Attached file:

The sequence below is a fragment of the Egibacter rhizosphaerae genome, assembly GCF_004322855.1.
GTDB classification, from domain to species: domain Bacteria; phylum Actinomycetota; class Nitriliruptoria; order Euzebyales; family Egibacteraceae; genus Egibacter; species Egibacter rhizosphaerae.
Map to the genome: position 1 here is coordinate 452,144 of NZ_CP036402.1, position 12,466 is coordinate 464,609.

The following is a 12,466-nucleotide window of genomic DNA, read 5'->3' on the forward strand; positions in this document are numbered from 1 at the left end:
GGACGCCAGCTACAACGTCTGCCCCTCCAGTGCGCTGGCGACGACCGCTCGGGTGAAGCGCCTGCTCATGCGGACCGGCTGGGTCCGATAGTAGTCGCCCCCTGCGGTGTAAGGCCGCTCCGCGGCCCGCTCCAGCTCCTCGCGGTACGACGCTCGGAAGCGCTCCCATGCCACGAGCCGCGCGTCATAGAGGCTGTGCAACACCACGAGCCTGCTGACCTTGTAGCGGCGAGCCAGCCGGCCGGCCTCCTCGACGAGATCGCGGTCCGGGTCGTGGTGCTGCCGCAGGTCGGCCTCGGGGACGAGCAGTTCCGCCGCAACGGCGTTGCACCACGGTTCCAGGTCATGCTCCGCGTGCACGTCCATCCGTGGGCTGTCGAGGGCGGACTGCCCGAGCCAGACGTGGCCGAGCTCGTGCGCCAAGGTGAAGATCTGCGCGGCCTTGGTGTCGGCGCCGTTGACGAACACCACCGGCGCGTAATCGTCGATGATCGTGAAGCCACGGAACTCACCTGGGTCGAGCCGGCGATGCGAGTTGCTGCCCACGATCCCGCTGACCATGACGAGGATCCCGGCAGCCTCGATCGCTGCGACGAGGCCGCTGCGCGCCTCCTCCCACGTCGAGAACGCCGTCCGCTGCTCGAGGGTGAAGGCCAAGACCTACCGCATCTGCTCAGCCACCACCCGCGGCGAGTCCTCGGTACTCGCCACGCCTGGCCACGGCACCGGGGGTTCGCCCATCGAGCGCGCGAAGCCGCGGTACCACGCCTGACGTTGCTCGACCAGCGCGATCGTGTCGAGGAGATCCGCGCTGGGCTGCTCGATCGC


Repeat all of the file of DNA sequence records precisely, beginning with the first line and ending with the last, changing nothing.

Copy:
The sequence below is a fragment of the Egibacter rhizosphaerae genome, assembly GCF_004322855.1.
GTDB classification, from domain to species: domain Bacteria; phylum Actinomycetota; class Nitriliruptoria; order Euzebyales; family Egibacteraceae; genus Egibacter; species Egibacter rhizosphaerae.
Map to the genome: position 1 here is coordinate 452,144 of NZ_CP036402.1, position 12,466 is coordinate 464,609.

The following is a 12,466-nucleotide window of genomic DNA, read 5'->3' on the forward strand; positions in this document are numbered from 1 at the left end:
GGACGCCAGCTACAACGTCTGCCCCTCCAGTGCGCTGGCGACGACCGCTCGGGTGAAGCGCCTGCTCATGCGGACCGGCTGGGTCCGATAGTAGTCGCCCCCTGCGGTGTAAGGCCGCTCCGCGGCCCGCTCCAGCTCCTCGCGGTACGACGCTCGGAAGCGCTCCCATGCCACGAGCCGCGCGTCATAGAGGCTGTGCAACACCACGAGCCTGCTGACCTTGTAGCGGCGAGCCAGCCGGCCGGCCTCCTCGACGAGATCGCGGTCCGGGTCGTGGTGCTGCCGCAGGTCGGCCTCGGGGACGAGCAGTTCCGCCGCAACGGCGTTGCACCACGGTTCCAGGTCATGCTCCGCGTGCACGTCCATCCGTGGGCTGTCGAGGGCGGACTGCCCGAGCCAGACGTGGCCGAGCTCGTGCGCCAAGGTGAAGATCTGCGCGGCCTTGGTGTCGGCGCCGTTGACGAACACCACCGGCGCGTAATCGTCGATGATCGTGAAGCCACGGAACTCACCTGGGTCGAGCCGGCGATGCGAGTTGCTGCCCACGATCCCGCTGACCATGACGAGGATCCCGGCAGCCTCGATCGCTGCGACGAGGCCGCTGCGCGCCTCCTCCCACGTCGAGAACGCCGTCCGCTGCTCGAGGGTGAAGGCCAAGACCTACCGCATCTGCTCAGCCACCACCCGCGGCGAGTCCTCGGTACTCGCCACGCCTGGCCACGGCACCGGGGGTTCGCCCATCGAGCGCGCGAAGCCGCGGTACCACGCCTGACGTTGCTCGACCAGCGCGATCGTGTCGAGGAGATCCGCGCTGGGCTGCTCGATCGC